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Comedian Rory Bremner calls for more support for ADHD

BAFTA Scotland Awards in Glasgow Credit: Danny Lawson/PA Archive/Press Association Images

Impressionist and comedian Rory Bremner is speaking at a conference in Liverpool seeking to help children with ADHD.

Rory was diagnosed with Attention deficit hyperactivity disorder (ADHD) as an adult in 2011 after seeing similarities when his young nephew. He became a Patron of the ADHD Foundation in 2013.

He says more needs to be done to help youngsters with the condition

The conference has attracted speakers from the USA, France, Italy and Ireland

The aim is to produce a detailed report to help influence policy, provision and best practice across the UK.


  1. National

Government 'acting like tin-pot dictatorship' over strike

The Government has been accused of acting "like some tin-pot dictatorship" with its plans to send in the Army and police to cover for striking health workers on Monday.

Christina McAnea, the worker union Unison's Head of Health, told ITV News the proposals were "astonishing".

Midwives, nurses, ambulance drivers and other NHS staff in England will walk out for four hours on Monday in a row over pay, while health workers in Northern Ireland will also take action.

Christie boss resigns after Ibiza expenses investigation

The chief executive of The Christie hospital has resigned following an investigation into expenses claimed to cover a trip to Ibiza.

Caroline Shaw was suspended by the cancer hospital for nine months during an investigation into expenses for a retreat in the Spanish resort, organised by members of the Young President’s Organisation, of which she had become a member with the Trust’s agreement.

The Christie Credit: ITV Granada

The hospital said the independent body responsible for the investigation, NHS Protect, will not be taking the matter further.

In a statement they said:

Mrs Shaw has now herself paid the expenses for this element of her involvement with the YPO, and the Trust has resolved to its satisfaction the issues of payments to Best Companies Ltd.

There is, therefore, no question of outstanding payment due to the Trust and the only expenditure by the Trust was legitimately incurred.

It is now over nine months since Mrs Shaw was suspended. The Trust believes the time has come to draw a line under this issue; and since Mrs Shaw has now tendered her resignation, the Trust has agreed terms for her departure which will take immediate effect. Mrs Shaw will receive six months pay in lieu of notice.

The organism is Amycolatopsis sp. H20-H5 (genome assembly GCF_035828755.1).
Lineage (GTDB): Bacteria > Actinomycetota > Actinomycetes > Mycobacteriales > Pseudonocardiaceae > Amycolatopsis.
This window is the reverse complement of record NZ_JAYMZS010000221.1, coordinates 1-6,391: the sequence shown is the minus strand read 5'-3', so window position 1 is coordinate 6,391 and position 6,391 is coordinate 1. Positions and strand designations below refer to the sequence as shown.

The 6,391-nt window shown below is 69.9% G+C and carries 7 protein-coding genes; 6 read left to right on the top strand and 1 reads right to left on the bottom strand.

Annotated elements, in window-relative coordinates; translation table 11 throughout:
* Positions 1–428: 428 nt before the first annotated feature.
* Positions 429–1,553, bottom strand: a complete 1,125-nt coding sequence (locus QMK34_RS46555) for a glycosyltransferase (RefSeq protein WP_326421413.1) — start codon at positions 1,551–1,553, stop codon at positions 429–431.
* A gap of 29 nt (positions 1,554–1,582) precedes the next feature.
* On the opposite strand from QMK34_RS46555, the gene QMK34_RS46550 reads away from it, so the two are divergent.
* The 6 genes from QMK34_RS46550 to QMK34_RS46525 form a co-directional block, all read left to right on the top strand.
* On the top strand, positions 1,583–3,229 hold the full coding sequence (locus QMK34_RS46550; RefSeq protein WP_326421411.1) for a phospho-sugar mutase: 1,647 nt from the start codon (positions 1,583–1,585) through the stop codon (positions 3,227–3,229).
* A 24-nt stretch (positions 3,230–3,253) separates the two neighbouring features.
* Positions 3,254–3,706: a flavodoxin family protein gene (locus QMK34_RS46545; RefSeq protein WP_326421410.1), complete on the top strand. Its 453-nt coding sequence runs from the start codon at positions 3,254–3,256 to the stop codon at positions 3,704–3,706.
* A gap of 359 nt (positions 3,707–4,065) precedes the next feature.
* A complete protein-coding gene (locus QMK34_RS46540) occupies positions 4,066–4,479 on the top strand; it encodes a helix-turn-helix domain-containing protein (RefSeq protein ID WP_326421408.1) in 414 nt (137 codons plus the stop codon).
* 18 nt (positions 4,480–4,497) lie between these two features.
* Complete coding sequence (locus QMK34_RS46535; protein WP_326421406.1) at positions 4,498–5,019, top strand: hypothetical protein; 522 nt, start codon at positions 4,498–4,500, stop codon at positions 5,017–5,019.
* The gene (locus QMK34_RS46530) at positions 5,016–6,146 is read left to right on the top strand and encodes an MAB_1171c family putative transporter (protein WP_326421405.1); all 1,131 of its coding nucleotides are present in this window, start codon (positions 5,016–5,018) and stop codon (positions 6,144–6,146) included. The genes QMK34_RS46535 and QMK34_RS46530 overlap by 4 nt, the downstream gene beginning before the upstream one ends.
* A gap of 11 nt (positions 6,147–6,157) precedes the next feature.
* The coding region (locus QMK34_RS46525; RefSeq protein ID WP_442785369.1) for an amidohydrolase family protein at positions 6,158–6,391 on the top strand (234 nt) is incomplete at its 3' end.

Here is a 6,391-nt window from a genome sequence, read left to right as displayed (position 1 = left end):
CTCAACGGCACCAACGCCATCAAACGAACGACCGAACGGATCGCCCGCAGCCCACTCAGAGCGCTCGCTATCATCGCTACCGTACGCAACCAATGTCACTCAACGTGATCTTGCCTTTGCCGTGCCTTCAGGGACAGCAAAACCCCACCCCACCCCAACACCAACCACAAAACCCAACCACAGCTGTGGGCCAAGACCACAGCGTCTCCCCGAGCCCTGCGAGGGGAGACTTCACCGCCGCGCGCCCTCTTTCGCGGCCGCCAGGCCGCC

– The Christie

Social networking can help dementia and other health issues among the elderly

Encouraging pensioners, especially those in the early stages of dementia, to meet a wider network of friends can ease a range of health issues.

On World Mental Health Day, Age Concern Liverpool and Sefton want elderly people to connect with a wider group of friends. Charity worker Lauren Jones says those who do spend less time at their GP and in hospital.

She runs a "speed befriending" event where pensioners can meet dozens of new people in a single day.

Singing, and ending pensioners' isolation, can help dementia patients

A choir session for dementia patients and their carers Credit: ITV

Singing can help people with dementia, according to experts from Merseyside.

On World Mental Health day, pensioner support groups and those who help dementia patients, suggests that joining-in activities like choirs can be beneficial.

Pensioners attending Credit: ITV

Age Concern Liverpool and Sefton also say that "speed befriending" groups can ease wider health issues.

They invite pensioners to meet up with an array of strangers in a hall, spend a few minutes talking to each other, then move to speak to someone else.

The process helps reduce isolation. Those who take part, say the charity, spend less time at their GP and in hospital.


Headteacher of school at centre of Ebola row criticises parents 'misguided hysteria'

Kofi Mason-Sesay Credit: MEN Syndication

The headteacher of a Stockport school at the centre of an Ebola row has criticised parents for their 'misguided hysteria'. Nine year old Kofi Mason-Sesay, from Sierra Leone, was due to join classes at St Simon's Catholic Primary School in Hazel Grove as part of an arrangement with an education charity. The placement was cancelled after mums and dads said they were worried their children could become infected with the disease, despite him being cleared by health officials.

Kofi’s mum Miriam, who works with the Sierra Leone charity and travels around schools in the UK as part of regular fundraising drives, was told she will also not be allowed to visit the school.

The following letter was sent to parents yesterday:

I understand that there is a lot of misinformation about how Ebola is spread.

“A significant number of parents have been in touch with me to express their fears. As you know, I always listen to parents. Ebola cannot be spread as some parents have suggested.

“There are many parents who believe that the visit should have gone ahead and that we are contributing to misunderstandings by cancelling it.

“In this instance, it has been very hard to juggle justice to Miriam and the views of parents. Of course I would never endanger any child or colleague and I have to put my trust in the professionals.

“It is with great sadness that we decided to cancel the visit; the misguided hysteria emerging is extremely disappointing, distracting us from our core purpose of educating your children and is not an environment that I would wish a visitor to experience.”

– Head teacher Elizabeth Inman
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